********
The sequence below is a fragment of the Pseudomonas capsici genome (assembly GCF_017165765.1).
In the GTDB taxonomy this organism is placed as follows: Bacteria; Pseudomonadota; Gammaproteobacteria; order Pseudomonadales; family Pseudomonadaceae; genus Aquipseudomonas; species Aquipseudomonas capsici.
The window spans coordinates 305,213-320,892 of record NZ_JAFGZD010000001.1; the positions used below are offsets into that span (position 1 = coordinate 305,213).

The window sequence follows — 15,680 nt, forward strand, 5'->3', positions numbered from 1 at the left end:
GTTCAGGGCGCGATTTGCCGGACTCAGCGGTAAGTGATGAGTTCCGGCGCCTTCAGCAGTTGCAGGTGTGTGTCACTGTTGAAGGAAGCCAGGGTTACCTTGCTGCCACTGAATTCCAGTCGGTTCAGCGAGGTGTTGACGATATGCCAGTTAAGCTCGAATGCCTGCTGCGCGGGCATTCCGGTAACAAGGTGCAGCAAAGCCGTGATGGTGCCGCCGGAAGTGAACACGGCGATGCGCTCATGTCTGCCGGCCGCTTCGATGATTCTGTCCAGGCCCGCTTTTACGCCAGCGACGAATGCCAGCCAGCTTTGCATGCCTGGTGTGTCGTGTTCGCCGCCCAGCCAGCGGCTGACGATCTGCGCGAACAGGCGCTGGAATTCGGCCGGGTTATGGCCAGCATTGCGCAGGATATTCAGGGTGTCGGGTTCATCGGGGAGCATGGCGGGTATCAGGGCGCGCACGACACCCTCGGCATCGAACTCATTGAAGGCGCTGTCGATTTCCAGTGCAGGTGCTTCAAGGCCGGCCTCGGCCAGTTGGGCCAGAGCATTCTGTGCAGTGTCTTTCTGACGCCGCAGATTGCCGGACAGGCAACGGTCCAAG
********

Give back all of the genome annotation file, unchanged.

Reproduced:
The sequence below is a fragment of the Pseudomonas capsici genome (assembly GCF_017165765.1).
In the GTDB taxonomy this organism is placed as follows: Bacteria; Pseudomonadota; Gammaproteobacteria; order Pseudomonadales; family Pseudomonadaceae; genus Aquipseudomonas; species Aquipseudomonas capsici.
The window spans coordinates 305,213-320,892 of record NZ_JAFGZD010000001.1; the positions used below are offsets into that span (position 1 = coordinate 305,213).

The window sequence follows — 15,680 nt, forward strand, 5'->3', positions numbered from 1 at the left end:
GTTCAGGGCGCGATTTGCCGGACTCAGCGGTAAGTGATGAGTTCCGGCGCCTTCAGCAGTTGCAGGTGTGTGTCACTGTTGAAGGAAGCCAGGGTTACCTTGCTGCCACTGAATTCCAGTCGGTTCAGCGAGGTGTTGACGATATGCCAGTTAAGCTCGAATGCCTGCTGCGCGGGCATTCCGGTAACAAGGTGCAGCAAAGCCGTGATGGTGCCGCCGGAAGTGAACACGGCGATGCGCTCATGTCTGCCGGCCGCTTCGATGATTCTGTCCAGGCCCGCTTTTACGCCAGCGACGAATGCCAGCCAGCTTTGCATGCCTGGTGTGTCGTGTTCGCCGCCCAGCCAGCGGCTGACGATCTGCGCGAACAGGCGCTGGAATTCGGCCGGGTTATGGCCAGCATTGCGCAGGATATTCAGGGTGTCGGGTTCATCGGGGAGCATGGCGGGTATCAGGGCGCGCACGACACCCTCGGCATCGAACTCATTGAAGGCGCTGTCGATTTCCAGTGCAGGTGCTTCAAGGCCGGCCTCGGCCAGTTGGGCCAGAGCATTCTGTGCAGTGTCTTTCTGACGCCGCAGATTGCCGGACAGGCAACGGTCCAAG